Global equity markets rose and the dollar recovered from early losses yesterday after US economic data ranging from manufacturing to housing to consumer confidence delivered a dose of optimism to investors who have been preoccupied with worries over Federal Reserve policy.
European shares bounced off seven-month lows while MSCI’s all-country world equity index rose from prices last seen at the beginning of the year. The world index rose 0.8 percent.
The FTSEurofirst 300 of leading European shares rose 1.5 percent to close at 1,130.37, a day after closing at its lowest level since late November.
The Dow Jones Industrial Average was up 115.53 points, or 0.79 percent, at 14,775.09. The Standard & Poor’s 500 Index was up 15.34 points, or 0.98 percent, at 1,588.43. The Nasdaq Composite Index was up 25.37 points, or 0.76 percent, at 3,346.12.
The pause in the market’s recent rout began when two Fed policymakers on Monday downplayed the notion of an imminent end to the central bank’s money-printing and said the market reaction was not yet a cause for concern.
Asian markets then capped a day of wild swings, during which Chinese stocks plunged to their lowest level since the global financial crisis began, followed by a late rally on hopes authorities in China would step in to prevent a crisis.
China’s central bank fueled the talk at a news briefing where it sought to allay fears of a credit squeeze by committing to guide interest rates to “reasonable” levels after they had been allowed to spike over the past week.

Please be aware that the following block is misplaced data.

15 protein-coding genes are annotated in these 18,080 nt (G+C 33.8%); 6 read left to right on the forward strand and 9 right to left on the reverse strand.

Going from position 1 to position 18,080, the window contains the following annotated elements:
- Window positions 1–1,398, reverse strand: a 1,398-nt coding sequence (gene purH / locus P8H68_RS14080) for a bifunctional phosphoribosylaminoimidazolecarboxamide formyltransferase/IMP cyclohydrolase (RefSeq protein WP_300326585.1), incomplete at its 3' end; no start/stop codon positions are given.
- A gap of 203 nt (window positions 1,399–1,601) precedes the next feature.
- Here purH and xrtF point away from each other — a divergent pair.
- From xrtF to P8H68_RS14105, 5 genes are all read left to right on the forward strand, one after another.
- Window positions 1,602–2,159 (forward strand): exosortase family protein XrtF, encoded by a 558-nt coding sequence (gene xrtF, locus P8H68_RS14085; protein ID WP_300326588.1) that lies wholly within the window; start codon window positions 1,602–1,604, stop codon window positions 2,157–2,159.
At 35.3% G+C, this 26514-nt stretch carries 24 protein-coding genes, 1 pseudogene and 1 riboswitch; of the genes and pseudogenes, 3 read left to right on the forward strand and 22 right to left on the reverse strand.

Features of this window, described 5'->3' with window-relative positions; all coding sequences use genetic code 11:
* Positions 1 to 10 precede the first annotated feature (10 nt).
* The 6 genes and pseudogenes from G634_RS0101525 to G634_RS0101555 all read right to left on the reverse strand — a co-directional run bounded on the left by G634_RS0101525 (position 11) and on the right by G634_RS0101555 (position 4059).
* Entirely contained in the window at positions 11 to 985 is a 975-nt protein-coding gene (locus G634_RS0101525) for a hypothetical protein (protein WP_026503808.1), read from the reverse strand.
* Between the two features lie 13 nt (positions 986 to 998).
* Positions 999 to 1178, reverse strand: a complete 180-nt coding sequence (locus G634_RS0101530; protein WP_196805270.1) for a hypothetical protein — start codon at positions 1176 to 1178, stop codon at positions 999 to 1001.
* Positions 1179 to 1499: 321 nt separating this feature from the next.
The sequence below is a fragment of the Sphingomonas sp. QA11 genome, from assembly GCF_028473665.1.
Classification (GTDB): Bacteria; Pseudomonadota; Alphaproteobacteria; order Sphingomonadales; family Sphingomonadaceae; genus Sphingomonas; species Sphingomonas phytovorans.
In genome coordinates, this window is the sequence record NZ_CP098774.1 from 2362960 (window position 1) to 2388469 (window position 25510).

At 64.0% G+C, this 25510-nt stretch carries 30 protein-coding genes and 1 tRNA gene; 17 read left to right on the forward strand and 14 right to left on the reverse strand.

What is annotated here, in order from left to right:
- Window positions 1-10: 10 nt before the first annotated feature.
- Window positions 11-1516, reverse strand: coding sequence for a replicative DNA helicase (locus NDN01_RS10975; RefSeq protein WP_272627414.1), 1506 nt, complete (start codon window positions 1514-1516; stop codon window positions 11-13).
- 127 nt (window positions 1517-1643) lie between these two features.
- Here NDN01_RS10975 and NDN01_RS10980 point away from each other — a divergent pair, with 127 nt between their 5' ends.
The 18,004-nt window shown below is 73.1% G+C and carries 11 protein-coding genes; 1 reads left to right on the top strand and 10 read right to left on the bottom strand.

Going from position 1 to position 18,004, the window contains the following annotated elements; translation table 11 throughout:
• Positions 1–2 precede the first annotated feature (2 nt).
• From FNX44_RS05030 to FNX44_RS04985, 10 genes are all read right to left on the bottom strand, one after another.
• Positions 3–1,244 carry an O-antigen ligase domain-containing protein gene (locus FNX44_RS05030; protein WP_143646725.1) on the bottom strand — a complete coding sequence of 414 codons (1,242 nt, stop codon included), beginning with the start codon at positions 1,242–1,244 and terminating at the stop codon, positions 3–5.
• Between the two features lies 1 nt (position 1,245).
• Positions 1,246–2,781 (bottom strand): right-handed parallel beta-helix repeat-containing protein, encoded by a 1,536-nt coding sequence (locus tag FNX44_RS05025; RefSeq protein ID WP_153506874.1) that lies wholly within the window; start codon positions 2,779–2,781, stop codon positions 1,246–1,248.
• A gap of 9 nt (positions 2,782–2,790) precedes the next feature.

The dollar extended gains against the yen and euro on Tuesday after data showed sales of new US single-family homes rose to their highest in nearly five years in May, confirming the housing market’s strengthening tone.
The dollar rose against the yen, to 97.76 yen from about 97.61 yen before the data, up 0.04 percent on the day.
The euro fell to the session low of $ 1.3066 where it traded before the data. It was trading at 1.3083, down 0.26 percent.
“The dollar has been trading on Fed speculation for the last two weeks,” currency strategist John Doyle at Tempus Inc. in Washington said.
Prices of US Treasuries edged down slightly in choppy trade, while German Bund futures pared early gains on the US manufacturing data.
The benchmark 10-year US Treasury note was down 9/32 in price to yield 2.5763 percent.
Bund futures settled at 140.54, up 23 ticks from Monday’s close. Bunds rose as high as 141.01 before the data.
Oil was above $ 101 a barrel, rebounding from a three-week low, as investor concern eased about a liquidity crunch in China and as Canadian pipeline closures threatened exports to the United States.
Brent crude rose 36 cents to $ 101.52 a barrel. US oil rose 24 cents to $ 95.42.